There was an excellent piece by Charles Moore in the Sunday Telegraph last weekend on the subject of the upcoming 30th anniversary of the Brixton riots. Like many commentators, Mr Moore pointed out how narrow the recent BBC programme about the riots was. Quite rightly, he asserted that opinion leaders and minorities had hogged the show.
I bought 17 Shakespeare Road in 1977 – a street off Railton Road – because my then wife and I wanted to start a family – and that would’ve been impossible in a 1-bedroom flat in Clapham Old Town. It was also a reasonably spacious terraced house for £14,750 – a fraction of the price of a similar domicile in Battersea.
There were no ordinary, struggling residents like me on the programme to which Charles Moore referred – those folks already fed up to the back teeth with Council leader Ted Knight’s nuclear-free summers and grit-free winters by 1980. My daughter was six weeks old at the time of the first riot in 1981, and my wife and I found ourselves turned back by the police in Herne Hill when it started – we having been to friends for dinner. I drove through the roadblock, as babies have to be fed regularly at that age. The police seemed too shell-shocked to stop us.
Every day as I walked home after work along Railton Road in those days, there would be 2-300 black youths openly smoking dope and, more to the point, chucking cans of Red Stripe wherever took their fancy. The next morning, Ted Knight’s army of street-cleaners would have a special lorry out to clear up the mess.
But Charles Moore’s article was (for me) a tad too lenient on the Brixton police – referred to then even among senior Met police officers as ‘the animals’. I never heard a Brixton copper refer to any black person using any term other than ‘spook’. “You’re f**king nicked, spook” was a particular favourite.
But therein lay the problem: a bunch of racists on one side versus a large minority of idle criminals on the other is not the ideal recipe for social harmony. And a council run by people regularly sending fraternal greetings to Moscow was nothing less than a radioactive catalyst specifically designed to get the whole disaster started.
Brixton’s front line side-roads in 1981 formed an area known locally as Poet’s Corner. It was a heady mix of poor white bourgeois professionals, intellectuals, musicians, artists, aspiring West Indians, and Hard Left politics. This melting pot – the real residents, lest we forget – came equal last in the thinking of the police, the pimps, the muggers, the community ‘leaders’, the Thatcherites, the Council and the media.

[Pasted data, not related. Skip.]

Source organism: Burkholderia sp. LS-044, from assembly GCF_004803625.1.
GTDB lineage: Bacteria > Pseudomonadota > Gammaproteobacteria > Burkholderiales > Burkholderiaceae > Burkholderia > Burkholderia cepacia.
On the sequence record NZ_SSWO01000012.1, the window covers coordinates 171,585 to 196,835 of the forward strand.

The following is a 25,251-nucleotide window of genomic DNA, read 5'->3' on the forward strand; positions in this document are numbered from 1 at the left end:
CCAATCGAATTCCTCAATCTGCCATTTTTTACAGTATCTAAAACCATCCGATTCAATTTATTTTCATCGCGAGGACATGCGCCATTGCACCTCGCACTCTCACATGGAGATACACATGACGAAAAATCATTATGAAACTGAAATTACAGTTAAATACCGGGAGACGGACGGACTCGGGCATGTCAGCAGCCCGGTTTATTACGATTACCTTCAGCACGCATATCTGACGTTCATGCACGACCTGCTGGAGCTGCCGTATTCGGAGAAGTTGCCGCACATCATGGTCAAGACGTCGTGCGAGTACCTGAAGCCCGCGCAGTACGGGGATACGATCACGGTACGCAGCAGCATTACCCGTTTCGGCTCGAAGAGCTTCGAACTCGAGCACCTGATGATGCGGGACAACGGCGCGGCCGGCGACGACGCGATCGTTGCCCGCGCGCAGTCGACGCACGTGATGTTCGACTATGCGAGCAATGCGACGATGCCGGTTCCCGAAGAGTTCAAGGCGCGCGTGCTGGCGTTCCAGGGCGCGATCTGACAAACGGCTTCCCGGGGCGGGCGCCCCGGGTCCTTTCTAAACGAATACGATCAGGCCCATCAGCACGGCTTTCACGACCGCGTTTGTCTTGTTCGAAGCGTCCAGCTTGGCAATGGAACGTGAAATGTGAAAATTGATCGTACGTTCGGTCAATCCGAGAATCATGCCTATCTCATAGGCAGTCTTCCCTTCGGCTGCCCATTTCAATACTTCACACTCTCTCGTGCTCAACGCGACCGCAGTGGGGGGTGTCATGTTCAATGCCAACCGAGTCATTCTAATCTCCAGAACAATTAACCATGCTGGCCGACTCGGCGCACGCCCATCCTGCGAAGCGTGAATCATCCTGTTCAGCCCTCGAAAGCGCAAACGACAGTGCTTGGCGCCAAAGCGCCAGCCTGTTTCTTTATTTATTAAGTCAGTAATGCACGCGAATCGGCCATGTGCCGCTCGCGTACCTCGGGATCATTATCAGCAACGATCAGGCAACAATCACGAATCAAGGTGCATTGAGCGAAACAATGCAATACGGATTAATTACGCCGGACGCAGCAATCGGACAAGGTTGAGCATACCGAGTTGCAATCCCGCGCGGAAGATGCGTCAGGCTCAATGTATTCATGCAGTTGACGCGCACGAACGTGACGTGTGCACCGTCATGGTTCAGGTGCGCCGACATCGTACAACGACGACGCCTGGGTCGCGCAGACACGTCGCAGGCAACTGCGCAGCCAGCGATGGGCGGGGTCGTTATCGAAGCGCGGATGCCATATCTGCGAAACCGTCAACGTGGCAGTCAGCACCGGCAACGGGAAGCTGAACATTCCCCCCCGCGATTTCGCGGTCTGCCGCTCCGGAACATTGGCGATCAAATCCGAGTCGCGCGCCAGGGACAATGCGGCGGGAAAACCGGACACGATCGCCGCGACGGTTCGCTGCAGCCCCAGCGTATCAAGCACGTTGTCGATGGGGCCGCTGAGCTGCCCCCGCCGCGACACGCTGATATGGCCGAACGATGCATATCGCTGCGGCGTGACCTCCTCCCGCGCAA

Very little has changed in the three decades since then. If anything, the governmental obsession with what the media thinks has become ever more compulsive and dysfunctional. As a media professional myself, what the 1981 Brixton riots taught me was that news debates about social problems consist almost entirely of opinions offered by atypical people. I cannot remember, at the time, seeing a single interview of any depth with residents I knew – and at the time, I knew pretty much everyone in the Poets’ Corner roads.
The impenetrable media, liberal, Westminster, Whitehall, Community Leader and Met Police bubble without question caused the Brixton meltdown in the first place. Unwilling to face or share the intense resentment of everyone from alienated youths to decent householders of all colours and persuasions, the Bubblies were in the end forced to bring in Lord Scarman to spell out what those of us living there already knew: that until law officers and the communities faced reality and stopped spouting bigoted cliches, no progress could be made.
The Hard Left blamed Thatcher, but in truth the Brixton explosion had its origins in the naively irresponsible goody-two-shoes ideas of Macmillanite Tories and public-school Wilsonites. Mrs Thatcher didn’t so much cause the riots as ignore the whole question of how West Indian culture was struggling with Western social structures. For myself, I think that heavy-handed race relations legislation hasn’t helped either. While useful in overcoming the casual racism once so universal in British society, this body of law has since given birth to a veritable frog-spawn of wriggling, cunning dependency, anal quangos, and employer resentment.
Last year, I drove down Shakespeare Road for the first time in fifteen years. It still has that slightly scruffy and seedy air I once found so attractive. The difference now is that all these Poets’ roads – Chaucer, Shakespeare, Spenser and Milton – have asking prices around the £750,000 mark for a house – and as much as £325,000 for a two-bed flat. One could argue that there really are not enough residents of a revolutionary nature to stage a riot in this corner of London today. Mind you – given the coming housing market collapse – you never know.